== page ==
I found an appointment letter and tried to reach his doctor after the hospice center told me they would need his doctor's permission to provide help. He can still get angry, like when he saw me on the phone. Just can't keep it up as long before he has to go back to his couch.

I never got his doctor, obviously. After finally talking with his home care supervisor, he told me it was all quite complicated, but basically they could send an ambulance, and if he made it out of the hospital alive, then the only thing they could do was to put him in an assisted dying center. He spent some time in one after his last surgery and they tied him to the bed so he couldn't get up and maybe fall.

Dad's best option was to slip away quietly in his sleep. In the old days of swampy Florida, the senior Tequesta Indians could just paddle their dugouts into the Everglades, the wilderness. Now it's more like take a bus down to Miami and walk around Liberty City. Liberated from this mortal coil.

We're so afraid of Death in this materialistic culture. I like the concept of the Irish wake, where they prop the corpse up in the corner and party like hell in honor of their entrance into the Summerland. Personally, I'd rather have the party before I die. I'd rather tell him I love him while he's still alive.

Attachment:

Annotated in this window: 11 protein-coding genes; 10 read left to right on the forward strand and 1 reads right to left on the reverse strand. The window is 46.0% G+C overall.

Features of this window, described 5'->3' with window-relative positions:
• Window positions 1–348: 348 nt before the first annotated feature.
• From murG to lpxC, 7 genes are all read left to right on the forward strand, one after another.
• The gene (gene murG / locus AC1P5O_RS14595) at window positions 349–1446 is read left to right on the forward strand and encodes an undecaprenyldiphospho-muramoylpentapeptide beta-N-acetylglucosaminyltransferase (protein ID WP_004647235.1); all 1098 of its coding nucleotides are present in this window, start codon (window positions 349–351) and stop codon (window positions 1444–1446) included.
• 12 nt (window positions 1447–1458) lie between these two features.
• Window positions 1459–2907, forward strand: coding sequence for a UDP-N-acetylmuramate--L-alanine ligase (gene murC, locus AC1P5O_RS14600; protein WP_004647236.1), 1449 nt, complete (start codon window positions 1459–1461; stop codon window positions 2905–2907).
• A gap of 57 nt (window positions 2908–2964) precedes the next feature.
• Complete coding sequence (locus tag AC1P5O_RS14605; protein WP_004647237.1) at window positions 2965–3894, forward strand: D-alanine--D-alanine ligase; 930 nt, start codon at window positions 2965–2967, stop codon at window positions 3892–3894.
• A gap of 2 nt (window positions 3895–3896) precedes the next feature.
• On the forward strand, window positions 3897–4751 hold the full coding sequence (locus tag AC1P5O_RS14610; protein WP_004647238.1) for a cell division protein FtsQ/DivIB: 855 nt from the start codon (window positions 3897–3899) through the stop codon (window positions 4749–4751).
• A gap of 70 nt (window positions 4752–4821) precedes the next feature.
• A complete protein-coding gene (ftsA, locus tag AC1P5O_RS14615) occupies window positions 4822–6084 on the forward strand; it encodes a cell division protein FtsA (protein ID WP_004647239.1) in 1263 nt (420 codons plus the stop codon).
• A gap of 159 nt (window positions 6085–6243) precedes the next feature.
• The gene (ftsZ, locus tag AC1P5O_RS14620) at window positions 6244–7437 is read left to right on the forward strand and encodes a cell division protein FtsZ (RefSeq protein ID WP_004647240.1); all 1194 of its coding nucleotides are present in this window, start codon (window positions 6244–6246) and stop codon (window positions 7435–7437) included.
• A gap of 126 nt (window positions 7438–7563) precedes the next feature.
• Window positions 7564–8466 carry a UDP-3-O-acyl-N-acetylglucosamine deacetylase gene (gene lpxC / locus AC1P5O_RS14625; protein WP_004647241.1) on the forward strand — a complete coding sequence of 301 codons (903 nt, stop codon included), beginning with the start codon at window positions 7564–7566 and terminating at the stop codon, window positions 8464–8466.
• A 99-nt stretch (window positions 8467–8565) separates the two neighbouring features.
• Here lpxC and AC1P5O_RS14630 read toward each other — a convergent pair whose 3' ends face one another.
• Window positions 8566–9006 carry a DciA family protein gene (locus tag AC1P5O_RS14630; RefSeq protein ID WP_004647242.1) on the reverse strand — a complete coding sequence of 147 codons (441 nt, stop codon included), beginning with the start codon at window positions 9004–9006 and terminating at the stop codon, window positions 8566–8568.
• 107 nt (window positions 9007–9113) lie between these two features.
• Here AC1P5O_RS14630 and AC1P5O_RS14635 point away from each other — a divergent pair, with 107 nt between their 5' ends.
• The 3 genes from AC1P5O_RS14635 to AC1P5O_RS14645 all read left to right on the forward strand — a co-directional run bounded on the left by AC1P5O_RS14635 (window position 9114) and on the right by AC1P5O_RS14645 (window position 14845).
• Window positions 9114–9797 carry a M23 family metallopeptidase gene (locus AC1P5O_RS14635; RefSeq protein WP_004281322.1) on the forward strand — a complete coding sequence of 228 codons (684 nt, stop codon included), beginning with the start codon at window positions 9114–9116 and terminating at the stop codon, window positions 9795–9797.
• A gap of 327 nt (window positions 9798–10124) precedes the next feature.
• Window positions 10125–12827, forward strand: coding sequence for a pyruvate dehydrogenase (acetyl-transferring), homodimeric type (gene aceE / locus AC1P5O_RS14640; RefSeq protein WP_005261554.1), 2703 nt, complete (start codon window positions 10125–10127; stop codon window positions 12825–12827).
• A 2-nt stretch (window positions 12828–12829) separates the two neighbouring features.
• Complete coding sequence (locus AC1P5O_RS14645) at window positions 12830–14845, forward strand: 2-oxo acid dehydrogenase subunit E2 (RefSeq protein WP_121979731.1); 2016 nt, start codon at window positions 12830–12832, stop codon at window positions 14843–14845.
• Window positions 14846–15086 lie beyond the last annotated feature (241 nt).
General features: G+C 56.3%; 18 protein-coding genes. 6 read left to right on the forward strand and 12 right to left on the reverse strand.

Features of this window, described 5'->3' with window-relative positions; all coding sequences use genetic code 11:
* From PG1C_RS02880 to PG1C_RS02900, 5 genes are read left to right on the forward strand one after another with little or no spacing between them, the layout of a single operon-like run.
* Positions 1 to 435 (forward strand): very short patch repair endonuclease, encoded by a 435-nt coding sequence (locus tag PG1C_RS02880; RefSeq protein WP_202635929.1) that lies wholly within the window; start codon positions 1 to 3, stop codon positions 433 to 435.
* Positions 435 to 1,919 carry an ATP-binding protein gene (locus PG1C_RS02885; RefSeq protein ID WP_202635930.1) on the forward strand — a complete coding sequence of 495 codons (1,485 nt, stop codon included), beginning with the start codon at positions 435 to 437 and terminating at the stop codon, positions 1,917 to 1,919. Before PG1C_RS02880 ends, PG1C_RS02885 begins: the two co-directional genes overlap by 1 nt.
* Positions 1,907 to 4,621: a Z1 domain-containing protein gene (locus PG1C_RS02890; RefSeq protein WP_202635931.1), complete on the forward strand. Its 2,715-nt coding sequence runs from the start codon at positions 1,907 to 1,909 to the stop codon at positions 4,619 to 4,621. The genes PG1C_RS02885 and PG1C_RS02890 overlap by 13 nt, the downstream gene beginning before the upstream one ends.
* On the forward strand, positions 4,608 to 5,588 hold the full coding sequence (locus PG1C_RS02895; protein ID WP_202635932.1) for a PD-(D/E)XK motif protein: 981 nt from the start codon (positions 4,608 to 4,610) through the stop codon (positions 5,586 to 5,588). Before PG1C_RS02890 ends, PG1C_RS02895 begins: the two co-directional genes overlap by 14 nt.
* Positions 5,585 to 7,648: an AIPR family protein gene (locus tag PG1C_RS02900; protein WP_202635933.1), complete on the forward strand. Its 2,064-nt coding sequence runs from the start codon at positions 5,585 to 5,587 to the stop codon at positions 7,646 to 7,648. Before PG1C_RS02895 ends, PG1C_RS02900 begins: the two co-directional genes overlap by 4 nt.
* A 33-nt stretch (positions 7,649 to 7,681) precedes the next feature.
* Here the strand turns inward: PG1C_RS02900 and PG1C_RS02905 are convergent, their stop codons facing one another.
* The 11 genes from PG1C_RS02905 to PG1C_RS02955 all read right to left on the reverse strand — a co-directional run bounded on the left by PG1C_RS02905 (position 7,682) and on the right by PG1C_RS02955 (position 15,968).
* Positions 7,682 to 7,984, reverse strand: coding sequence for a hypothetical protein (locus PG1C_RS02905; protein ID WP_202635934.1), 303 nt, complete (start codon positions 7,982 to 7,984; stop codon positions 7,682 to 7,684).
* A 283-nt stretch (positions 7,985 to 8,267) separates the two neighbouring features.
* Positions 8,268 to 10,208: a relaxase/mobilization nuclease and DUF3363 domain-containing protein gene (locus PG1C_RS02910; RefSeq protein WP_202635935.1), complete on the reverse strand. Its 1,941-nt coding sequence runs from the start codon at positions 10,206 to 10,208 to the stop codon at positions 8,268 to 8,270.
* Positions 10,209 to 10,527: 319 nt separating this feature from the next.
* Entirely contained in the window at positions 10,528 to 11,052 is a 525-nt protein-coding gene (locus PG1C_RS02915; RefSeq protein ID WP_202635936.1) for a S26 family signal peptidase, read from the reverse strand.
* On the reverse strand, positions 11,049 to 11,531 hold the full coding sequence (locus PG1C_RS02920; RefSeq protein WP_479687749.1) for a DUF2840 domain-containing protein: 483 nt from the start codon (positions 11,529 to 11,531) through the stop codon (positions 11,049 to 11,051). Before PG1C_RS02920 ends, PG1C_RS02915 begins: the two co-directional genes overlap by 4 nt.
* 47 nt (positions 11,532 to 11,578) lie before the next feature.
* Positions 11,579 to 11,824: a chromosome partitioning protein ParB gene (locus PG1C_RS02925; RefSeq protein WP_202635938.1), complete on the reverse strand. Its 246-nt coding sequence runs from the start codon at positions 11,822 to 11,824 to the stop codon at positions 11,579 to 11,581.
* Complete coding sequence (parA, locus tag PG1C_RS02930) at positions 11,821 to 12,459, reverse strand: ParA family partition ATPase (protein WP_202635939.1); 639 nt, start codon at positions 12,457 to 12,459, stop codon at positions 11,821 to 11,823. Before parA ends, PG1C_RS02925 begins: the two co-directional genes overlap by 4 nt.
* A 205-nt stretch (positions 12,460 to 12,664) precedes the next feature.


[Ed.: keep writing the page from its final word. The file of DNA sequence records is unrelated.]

My dad's almost deaf. Kind of hard to convey tender emotions like "I Love You, Dad," when you're shouting. I tried my best to show I loved him, but I felt like I blew it just trying to help on my last day there. I had to lie, deny that I was calling his medical team while I was on the phone to them. Reminded me of my teen years when I borrowed his car. "No, Dad, we're not going to drink. No, I'm not doing drugs. Honest, we're only driving to the bowling alley. What scrape?"